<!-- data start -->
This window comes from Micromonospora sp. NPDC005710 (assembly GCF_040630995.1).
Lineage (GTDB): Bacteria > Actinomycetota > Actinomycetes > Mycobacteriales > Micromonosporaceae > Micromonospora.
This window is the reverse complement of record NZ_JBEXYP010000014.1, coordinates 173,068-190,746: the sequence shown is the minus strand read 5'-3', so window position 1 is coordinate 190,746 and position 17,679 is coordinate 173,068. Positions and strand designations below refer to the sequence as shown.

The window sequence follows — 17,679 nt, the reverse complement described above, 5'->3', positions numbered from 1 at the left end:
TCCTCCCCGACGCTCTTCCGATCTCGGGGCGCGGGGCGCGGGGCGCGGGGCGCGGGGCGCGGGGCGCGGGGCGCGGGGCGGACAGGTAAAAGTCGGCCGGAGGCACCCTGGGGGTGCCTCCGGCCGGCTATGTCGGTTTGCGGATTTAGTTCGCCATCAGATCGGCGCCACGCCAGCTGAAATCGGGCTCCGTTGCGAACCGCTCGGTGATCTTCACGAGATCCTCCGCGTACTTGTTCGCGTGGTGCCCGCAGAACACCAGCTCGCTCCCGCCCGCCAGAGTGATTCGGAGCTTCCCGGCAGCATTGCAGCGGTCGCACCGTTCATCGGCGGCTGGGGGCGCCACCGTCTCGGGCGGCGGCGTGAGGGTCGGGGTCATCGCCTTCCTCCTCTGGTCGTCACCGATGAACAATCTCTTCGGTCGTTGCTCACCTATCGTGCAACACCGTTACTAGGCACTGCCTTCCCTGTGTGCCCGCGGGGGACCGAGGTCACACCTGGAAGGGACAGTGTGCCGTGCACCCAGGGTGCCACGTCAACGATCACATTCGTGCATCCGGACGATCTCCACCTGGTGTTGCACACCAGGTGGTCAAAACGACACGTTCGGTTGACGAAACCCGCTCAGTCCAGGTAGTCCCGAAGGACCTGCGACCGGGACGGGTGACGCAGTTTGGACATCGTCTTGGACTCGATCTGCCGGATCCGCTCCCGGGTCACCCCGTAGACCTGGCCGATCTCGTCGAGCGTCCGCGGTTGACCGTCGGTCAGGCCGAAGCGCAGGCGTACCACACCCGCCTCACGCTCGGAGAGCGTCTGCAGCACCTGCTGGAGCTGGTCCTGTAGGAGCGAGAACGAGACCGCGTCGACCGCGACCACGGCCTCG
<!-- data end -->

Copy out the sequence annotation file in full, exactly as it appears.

This window comes from Micromonospora sp. NPDC005710 (assembly GCF_040630995.1).
Lineage (GTDB): Bacteria > Actinomycetota > Actinomycetes > Mycobacteriales > Micromonosporaceae > Micromonospora.
This window is the reverse complement of record NZ_JBEXYP010000014.1, coordinates 173,068-190,746: the sequence shown is the minus strand read 5'-3', so window position 1 is coordinate 190,746 and position 17,679 is coordinate 173,068. Positions and strand designations below refer to the sequence as shown.

The window sequence follows — 17,679 nt, the reverse complement described above, 5'->3', positions numbered from 1 at the left end:
TCCTCCCCGACGCTCTTCCGATCTCGGGGCGCGGGGCGCGGGGCGCGGGGCGCGGGGCGCGGGGCGCGGGGCGCGGGGCGGACAGGTAAAAGTCGGCCGGAGGCACCCTGGGGGTGCCTCCGGCCGGCTATGTCGGTTTGCGGATTTAGTTCGCCATCAGATCGGCGCCACGCCAGCTGAAATCGGGCTCCGTTGCGAACCGCTCGGTGATCTTCACGAGATCCTCCGCGTACTTGTTCGCGTGGTGCCCGCAGAACACCAGCTCGCTCCCGCCCGCCAGAGTGATTCGGAGCTTCCCGGCAGCATTGCAGCGGTCGCACCGTTCATCGGCGGCTGGGGGCGCCACCGTCTCGGGCGGCGGCGTGAGGGTCGGGGTCATCGCCTTCCTCCTCTGGTCGTCACCGATGAACAATCTCTTCGGTCGTTGCTCACCTATCGTGCAACACCGTTACTAGGCACTGCCTTCCCTGTGTGCCCGCGGGGGACCGAGGTCACACCTGGAAGGGACAGTGTGCCGTGCACCCAGGGTGCCACGTCAACGATCACATTCGTGCATCCGGACGATCTCCACCTGGTGTTGCACACCAGGTGGTCAAAACGACACGTTCGGTTGACGAAACCCGCTCAGTCCAGGTAGTCCCGAAGGACCTGCGACCGGGACGGGTGACGCAGTTTGGACATCGTCTTGGACTCGATCTGCCGGATCCGCTCCCGGGTCACCCCGTAGACCTGGCCGATCTCGTCGAGCGTCCGCGGTTGACCGTCGGTCAGGCCGAAGCGCAGGCGTACCACACCCGCCTCACGCTCGGAGAGCGTCTGCAGCACCTGCTGGAGCTGGTCCTGTAGGAGCGAGAACGAGACCGCGTCGACCGCGACCACGGCCTCG